Affordable housing sparks debate at Millburn meeting


MILLBURN, NJ – With the deadline to submit a concept plan for equitable share affordable housing rapidly approaching, a lively discussion intensified at Tuesday night’s Millburn Township committee meeting about a development project .

At the previous city hall meeting on November 9, a plan was discussed to build a new affordable housing development at 11 Main Street, the current location of the Department of Public Works.

The Township of Millburn has a state-mandated fair share affordable housing obligation that it must meet and submit plans by December 31.

The current proposal at 11 Main Street provides for 75 affordable housing units. This residential building could potentially share space with the DPW site with a “green buffer zone” between them.

When a resolution was brought to the table to approve the call for proposals for the 11 Main Street development, an argument arose over the lack of briefings on this new residential building, as well as the risk of contamination. potential on the site.

“I think having 75 affordable housing units on the DPW site is a disaster, and I don’t want to be part of it,” said Mayor Tara Prupis.

Prupis said she had called for two public briefings on the new development since Deputy Mayor Richard Wasserman and committee member Maggee Miggins helped negotiate the fair housing deal in August.

A “preliminary fairness and compliance hearing” will be held virtually on December 15 at 1:30 pm to review the proposed settlement. here is the link.

Prupis expressed frustration that briefings were not held before the December 15 hearing to educate the community on the township’s obligation and plan to convert 11 Main Street into affordable housing.

“I’m really embarrassed that this didn’t happen,” Prupis said. “I wanted to say that I’m sorry for the community and that I failed you in this way and you are sitting in the dark.”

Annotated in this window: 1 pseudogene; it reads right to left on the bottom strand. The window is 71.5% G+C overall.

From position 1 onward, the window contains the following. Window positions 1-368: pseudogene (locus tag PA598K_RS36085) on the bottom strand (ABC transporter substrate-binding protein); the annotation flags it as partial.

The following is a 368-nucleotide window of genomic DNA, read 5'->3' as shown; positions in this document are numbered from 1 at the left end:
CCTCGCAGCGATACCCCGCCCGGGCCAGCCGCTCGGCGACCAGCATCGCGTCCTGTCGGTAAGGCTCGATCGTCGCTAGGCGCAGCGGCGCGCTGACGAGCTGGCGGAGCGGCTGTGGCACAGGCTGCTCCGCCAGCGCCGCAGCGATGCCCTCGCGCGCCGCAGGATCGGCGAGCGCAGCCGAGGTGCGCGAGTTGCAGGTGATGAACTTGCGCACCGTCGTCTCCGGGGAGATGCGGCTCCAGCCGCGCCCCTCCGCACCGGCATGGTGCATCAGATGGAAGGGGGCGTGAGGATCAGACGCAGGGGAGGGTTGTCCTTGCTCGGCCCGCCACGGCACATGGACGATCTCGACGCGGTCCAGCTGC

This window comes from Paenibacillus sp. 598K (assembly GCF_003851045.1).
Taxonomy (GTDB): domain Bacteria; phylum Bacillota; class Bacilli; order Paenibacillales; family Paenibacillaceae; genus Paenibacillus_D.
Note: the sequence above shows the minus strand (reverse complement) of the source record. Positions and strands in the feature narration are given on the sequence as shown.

Business administrator Alex McDonald said over the past few weeks he had tried “for good” to hold a briefing with planning consultant Beth McManus, but there was no had failed due to McManus’ availability.

Prupis suggested that committee members like Wasserman and Miggins avoid holding a briefing because they “don’t want their names attached” to the project.

“They don’t want to come into the community and give answers, because if they had wanted to, it would have happened,” Prupis said.

Wasserman was quick to deny the allegation and stressed the urgency of submitting a plan by the Dec.31 deadline.

“I’m very proud of the deal no matter what you say,” Wasserman told Prupis. “We have a responsibility because for over 36 years we haven’t done what we’re supposed to do.”

“From what I remember, there is [is] a very tight deadline in terms of when everything [has] proceed. If this [doesn’t] happen now, it could slow down the process for the deadlines that we have to meet, ”added Wasserman.

Committee member Dianne Eglow also expressed concern regarding the issue of potential contamination at the DPW site. McDonald said an assessment of the site is currently underway to identify potential areas of concern.

“If the site is found to be contaminated, that doesn’t necessarily prevent a developer from continuing with development. They all have experience in cleaning up [contamination]McDonald said.

He said the report of that assessment is expected to be released in the coming week.

In the recorded vote, the majority of the committee – Miggins, Wasserman and Sanjeev Vinayak – voted “yes” to approve a request for proposals for the development of 11 Main Street.

To watch the full meeting of the municipal committee on December 7, you can do so here. You can find more information about the Fair Housing Agreement on the website town website.

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